Given that Julia cares so much more about types and dimensionality than Numpy, I’ve also thought about restricting broadcast’s behavior by dimensionality… but you run into trouble very quickly since we don’t have a way to push an array into a higher dimension without adding leading singleton dimensions. The new Adjoint and Transpose infrastructure actually gives us the ability to push vectors into 2-dimensions without that leading singleton dimension, but in general this requires a whole new vocabulary of co-arrays to perform anything but the most trivial of broadcast operations.


#71

Please don’t take anything I say personally. I do not have a dim view of your decision making process at all. Overall I’m very happy about Julia and it is the tool that we have always wanted for scientific computing.

I’m just pointing out a few things that raised my blood pressure during the conversion process, and certainly I do not intend my “constructive” criticism to bring about any hard feelings.

Now isn’t (A+1)+B = A+(1+B) still true if B is either a matching sized array or itself an elemental value or 1x1 array? I am referring to specifically the special broadcasting case of +(Array{T},{T}). It’s still commutative too.

So it can’t be that. The reason must have something to do with broadcasting semantics. I do not know how that’s implemented, but if there are code transformations that eventually turn the code into the + operator iterated over the array indices, then maybe there are use cases where it breaks broadcasting.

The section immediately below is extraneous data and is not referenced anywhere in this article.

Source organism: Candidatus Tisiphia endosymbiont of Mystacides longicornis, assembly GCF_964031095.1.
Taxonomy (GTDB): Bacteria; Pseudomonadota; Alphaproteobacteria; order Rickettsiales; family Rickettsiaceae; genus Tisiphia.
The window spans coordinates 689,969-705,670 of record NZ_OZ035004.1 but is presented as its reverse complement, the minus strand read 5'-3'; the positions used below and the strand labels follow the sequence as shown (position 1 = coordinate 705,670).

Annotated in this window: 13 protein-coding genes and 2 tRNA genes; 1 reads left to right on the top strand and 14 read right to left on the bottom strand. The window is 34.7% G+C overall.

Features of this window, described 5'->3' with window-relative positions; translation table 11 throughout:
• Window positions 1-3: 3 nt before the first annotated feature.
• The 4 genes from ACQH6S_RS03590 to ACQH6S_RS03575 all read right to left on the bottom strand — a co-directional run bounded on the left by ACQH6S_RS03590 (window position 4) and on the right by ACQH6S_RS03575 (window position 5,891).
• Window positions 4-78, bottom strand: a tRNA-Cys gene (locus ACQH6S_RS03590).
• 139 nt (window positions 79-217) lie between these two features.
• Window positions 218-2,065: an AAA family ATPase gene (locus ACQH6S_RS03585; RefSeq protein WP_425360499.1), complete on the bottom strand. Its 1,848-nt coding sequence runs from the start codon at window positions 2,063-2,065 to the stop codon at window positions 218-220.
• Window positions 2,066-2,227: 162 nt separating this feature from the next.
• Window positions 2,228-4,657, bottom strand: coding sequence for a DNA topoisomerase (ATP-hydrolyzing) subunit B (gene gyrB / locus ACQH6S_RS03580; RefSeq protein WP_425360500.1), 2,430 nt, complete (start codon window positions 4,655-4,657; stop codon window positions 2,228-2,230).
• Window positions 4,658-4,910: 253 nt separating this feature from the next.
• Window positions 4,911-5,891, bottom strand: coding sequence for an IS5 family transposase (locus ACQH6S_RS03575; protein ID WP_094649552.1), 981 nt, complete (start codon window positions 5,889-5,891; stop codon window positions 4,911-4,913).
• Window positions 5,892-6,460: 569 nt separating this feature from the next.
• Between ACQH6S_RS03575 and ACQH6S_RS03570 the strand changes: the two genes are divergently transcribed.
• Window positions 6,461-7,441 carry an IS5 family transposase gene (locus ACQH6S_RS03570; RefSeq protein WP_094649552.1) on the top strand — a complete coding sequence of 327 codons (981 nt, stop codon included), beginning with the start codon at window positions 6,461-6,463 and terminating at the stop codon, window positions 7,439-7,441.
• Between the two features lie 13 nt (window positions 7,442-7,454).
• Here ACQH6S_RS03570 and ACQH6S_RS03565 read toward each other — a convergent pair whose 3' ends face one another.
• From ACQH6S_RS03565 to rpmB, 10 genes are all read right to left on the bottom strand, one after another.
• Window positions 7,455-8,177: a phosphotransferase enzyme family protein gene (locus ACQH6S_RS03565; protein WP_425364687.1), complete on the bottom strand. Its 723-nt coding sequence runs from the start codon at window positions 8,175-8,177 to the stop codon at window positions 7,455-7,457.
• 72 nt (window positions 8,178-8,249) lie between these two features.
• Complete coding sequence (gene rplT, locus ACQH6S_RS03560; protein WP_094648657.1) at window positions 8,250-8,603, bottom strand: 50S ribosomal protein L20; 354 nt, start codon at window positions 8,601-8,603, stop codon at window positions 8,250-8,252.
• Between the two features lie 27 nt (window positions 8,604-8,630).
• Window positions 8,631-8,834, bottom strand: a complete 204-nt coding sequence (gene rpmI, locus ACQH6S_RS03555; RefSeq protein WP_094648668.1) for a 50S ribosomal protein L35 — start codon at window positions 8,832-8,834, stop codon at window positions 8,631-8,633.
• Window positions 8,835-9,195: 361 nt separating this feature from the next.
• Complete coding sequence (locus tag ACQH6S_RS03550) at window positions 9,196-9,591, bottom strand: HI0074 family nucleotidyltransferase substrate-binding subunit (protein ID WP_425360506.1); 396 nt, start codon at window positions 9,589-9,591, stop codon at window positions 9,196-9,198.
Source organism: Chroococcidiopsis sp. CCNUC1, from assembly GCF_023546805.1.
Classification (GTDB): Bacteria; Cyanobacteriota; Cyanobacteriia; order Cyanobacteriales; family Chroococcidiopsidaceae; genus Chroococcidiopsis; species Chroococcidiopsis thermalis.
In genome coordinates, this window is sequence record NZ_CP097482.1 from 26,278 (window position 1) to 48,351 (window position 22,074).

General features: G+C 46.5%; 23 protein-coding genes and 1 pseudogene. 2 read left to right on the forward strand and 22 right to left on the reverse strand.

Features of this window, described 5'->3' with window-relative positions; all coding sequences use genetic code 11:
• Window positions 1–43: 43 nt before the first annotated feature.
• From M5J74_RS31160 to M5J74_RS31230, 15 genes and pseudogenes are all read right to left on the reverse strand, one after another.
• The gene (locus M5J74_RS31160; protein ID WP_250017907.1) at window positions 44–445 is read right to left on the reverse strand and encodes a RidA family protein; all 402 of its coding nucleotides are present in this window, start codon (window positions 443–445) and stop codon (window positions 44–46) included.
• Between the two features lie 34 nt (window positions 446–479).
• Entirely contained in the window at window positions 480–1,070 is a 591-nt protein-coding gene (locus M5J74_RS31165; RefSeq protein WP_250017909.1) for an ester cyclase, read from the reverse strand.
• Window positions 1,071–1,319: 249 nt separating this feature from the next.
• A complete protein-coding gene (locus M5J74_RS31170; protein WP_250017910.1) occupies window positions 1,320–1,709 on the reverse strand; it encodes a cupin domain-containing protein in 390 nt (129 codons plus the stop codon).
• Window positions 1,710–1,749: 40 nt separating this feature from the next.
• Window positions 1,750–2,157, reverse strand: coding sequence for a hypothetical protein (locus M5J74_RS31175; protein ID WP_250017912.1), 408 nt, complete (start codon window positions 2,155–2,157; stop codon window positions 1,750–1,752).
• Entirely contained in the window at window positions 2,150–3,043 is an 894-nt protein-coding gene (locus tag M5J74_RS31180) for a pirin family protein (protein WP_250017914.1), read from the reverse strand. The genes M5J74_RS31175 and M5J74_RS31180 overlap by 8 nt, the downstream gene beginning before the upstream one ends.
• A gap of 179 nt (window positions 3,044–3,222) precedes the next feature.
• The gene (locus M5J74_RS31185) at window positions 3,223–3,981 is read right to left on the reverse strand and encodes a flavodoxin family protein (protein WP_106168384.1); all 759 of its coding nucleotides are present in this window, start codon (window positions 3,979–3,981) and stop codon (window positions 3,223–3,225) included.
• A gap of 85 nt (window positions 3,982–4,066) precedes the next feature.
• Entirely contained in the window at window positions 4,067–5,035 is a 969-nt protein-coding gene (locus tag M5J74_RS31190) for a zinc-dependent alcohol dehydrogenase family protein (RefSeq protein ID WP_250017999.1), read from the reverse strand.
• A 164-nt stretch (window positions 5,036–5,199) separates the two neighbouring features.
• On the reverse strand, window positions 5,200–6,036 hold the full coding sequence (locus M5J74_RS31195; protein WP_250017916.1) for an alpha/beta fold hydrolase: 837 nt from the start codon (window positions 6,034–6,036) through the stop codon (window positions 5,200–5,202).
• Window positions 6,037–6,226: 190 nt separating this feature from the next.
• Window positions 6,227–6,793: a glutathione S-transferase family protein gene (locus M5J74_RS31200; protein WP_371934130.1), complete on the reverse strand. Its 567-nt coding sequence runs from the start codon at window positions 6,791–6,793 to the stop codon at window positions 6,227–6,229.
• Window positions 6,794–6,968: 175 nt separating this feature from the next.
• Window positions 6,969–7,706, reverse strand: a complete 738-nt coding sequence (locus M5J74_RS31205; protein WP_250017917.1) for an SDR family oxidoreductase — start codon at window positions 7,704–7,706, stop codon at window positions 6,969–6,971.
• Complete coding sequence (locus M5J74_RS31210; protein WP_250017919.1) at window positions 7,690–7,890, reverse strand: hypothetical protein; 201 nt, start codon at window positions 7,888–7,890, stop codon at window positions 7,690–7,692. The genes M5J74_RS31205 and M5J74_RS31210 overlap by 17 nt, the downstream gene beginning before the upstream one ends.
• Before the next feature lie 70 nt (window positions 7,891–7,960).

However I actually don’t think so. The reason I don’t think this is the case is that any such transformations would have to adhere to the stricter use of +, and thus the broader use of + that retains elemental broadcasting would still work.


#72

I think this is actually possible to with the new getproperty functionality, but it would be quite un-idiomatic. Dot-access is not used the same way in Julia as in Python, which follows standard OO-patterns. So, while possible, I think this would really stick out as a sore thumb.


#73

Well you might be right, if you think of .H and .T as methods acting on an array object. That’s not Julia at all.

However if you think of them as broadcasted operators, it makes sense in a weird way. The operators are recursive after all, applying to each element in the array if necessary.